During the past two school years, teacher Julia Keyse had to enforce an unusual rule in her kindergarten and first-grade classroom: No interrupting while she pricked Caylee's finger to check her blood sugar and adjusted her insulin pump.
“They were so good. They would just sit and wait,” Keyse said of her class at Etowah Elementary School, about 25 miles south of Asheville in Henderson County.
It's a task Keyse never imagined when she became a teacher, but medical duties have become a part of the job for educators across the country as schools cut nursing staff or require nurses to work at multiple locations. The change comes as more students are dealing with serious medical conditions, such as severe allergies, asthma and diabetes.
It is unsettling for teachers, school nurses and parents.
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“We don't want to pretend to be doctors or nurses,” Keyse said. “I would have gone to school for that.”
Federal guidelines recommend employing one nurse for every 750 students, but the national average is one nurse for every 1,151 students, according to Amy Garcia, executive director of the National Association of School Nurses. A quarter of schools in the nation have no school nurse.
Although there is no historical data regarding the number of school nurses nationwide, members of the profession say there are fewer nurses doing more work, while teachers and other school workers pick up the slack. The average nurse splits her time between 2.2 schools, according to the association.
Meanwhile, the workload of school nurses has increased since 1975, when the federal government mandated that schools accommodate students with disabilities, clearing the way for children with feeding tubes, catheters and other serious medical conditions to attend. Today, 16 percent of students have a condition that requires regular attention from the school nurse, Garcia said.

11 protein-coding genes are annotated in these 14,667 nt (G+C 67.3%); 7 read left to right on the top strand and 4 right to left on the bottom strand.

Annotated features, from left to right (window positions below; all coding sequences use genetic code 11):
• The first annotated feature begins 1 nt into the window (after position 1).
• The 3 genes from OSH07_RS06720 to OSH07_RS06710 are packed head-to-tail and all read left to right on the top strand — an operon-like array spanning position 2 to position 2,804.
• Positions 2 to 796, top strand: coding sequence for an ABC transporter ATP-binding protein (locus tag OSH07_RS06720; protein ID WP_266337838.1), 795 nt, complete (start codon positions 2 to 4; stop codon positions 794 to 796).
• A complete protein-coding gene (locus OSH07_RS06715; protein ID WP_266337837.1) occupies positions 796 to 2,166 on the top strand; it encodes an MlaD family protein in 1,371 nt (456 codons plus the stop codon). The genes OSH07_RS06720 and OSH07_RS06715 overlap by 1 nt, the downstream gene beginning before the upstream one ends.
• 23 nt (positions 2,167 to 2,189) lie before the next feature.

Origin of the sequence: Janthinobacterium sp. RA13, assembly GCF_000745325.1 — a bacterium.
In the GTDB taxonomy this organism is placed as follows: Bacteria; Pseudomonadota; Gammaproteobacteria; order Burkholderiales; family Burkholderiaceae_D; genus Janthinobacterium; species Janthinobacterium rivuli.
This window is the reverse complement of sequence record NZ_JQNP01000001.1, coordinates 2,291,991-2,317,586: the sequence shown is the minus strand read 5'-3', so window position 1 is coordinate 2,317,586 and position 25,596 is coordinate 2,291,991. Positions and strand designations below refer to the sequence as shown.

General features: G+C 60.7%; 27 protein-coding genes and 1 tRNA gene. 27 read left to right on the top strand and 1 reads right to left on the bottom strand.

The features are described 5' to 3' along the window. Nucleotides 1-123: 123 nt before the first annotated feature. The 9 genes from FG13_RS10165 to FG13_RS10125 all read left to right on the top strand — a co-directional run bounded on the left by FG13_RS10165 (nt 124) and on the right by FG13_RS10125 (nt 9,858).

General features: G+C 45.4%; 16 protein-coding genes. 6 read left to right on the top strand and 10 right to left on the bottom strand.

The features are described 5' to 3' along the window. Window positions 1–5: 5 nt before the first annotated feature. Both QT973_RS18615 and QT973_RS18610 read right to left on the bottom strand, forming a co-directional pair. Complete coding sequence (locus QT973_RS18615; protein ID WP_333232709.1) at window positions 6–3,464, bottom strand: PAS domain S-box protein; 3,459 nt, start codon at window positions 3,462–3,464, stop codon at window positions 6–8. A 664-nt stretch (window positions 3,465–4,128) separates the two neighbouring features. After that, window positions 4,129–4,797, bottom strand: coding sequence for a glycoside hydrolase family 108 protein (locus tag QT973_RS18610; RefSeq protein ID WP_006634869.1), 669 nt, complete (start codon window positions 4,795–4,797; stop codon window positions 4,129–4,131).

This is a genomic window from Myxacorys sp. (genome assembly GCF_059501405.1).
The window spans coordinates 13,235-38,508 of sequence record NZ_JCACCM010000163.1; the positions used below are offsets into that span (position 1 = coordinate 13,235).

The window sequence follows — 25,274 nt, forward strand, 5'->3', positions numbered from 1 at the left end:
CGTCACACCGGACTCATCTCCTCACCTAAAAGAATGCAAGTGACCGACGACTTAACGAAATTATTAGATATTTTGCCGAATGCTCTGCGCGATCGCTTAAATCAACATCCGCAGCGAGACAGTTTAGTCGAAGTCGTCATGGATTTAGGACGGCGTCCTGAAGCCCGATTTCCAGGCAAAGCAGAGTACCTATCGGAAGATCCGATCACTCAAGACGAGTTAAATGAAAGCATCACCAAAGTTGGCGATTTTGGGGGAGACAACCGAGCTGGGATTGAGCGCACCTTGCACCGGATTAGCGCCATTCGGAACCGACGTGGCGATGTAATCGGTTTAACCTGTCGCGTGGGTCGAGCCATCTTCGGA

Many parents and school administrators don't realize that nurses are handling life-threatening conditions, as well as performing vision, health and diabetes screenings, said Barbara Duddy, president of the Tennessee Association of School Nurses in Memphis.
“They think the school nurse is a nice little job where you take care of boo-boos,” she said. “School nurses work very hard to make sure every child gets exactly what they need.”
Garcia blamed shifting priorities, shrinking budgets and a misunderstanding of the school nurse's role for the loss of jobs.
The Southern Humboldt Unified School Board in Garberville, Calif., blamed a reduction in state funding when members voted in June to eliminate one nursing position and cut the other position to 10 hours a week for the upcoming school year.
“The nurses provide great services for our students, but so do all the other positions that we've cut,” said Susie Jennings, associate superintendent for the 800-student district.
Robin Correll, the remaining nurse, worries about how she will oversee the district's seven schools. She was already struggling to perform annual health and vision screenings.
“It will be impossible to do all the work,” she said. “It breaks my heart. Kids deserve better.”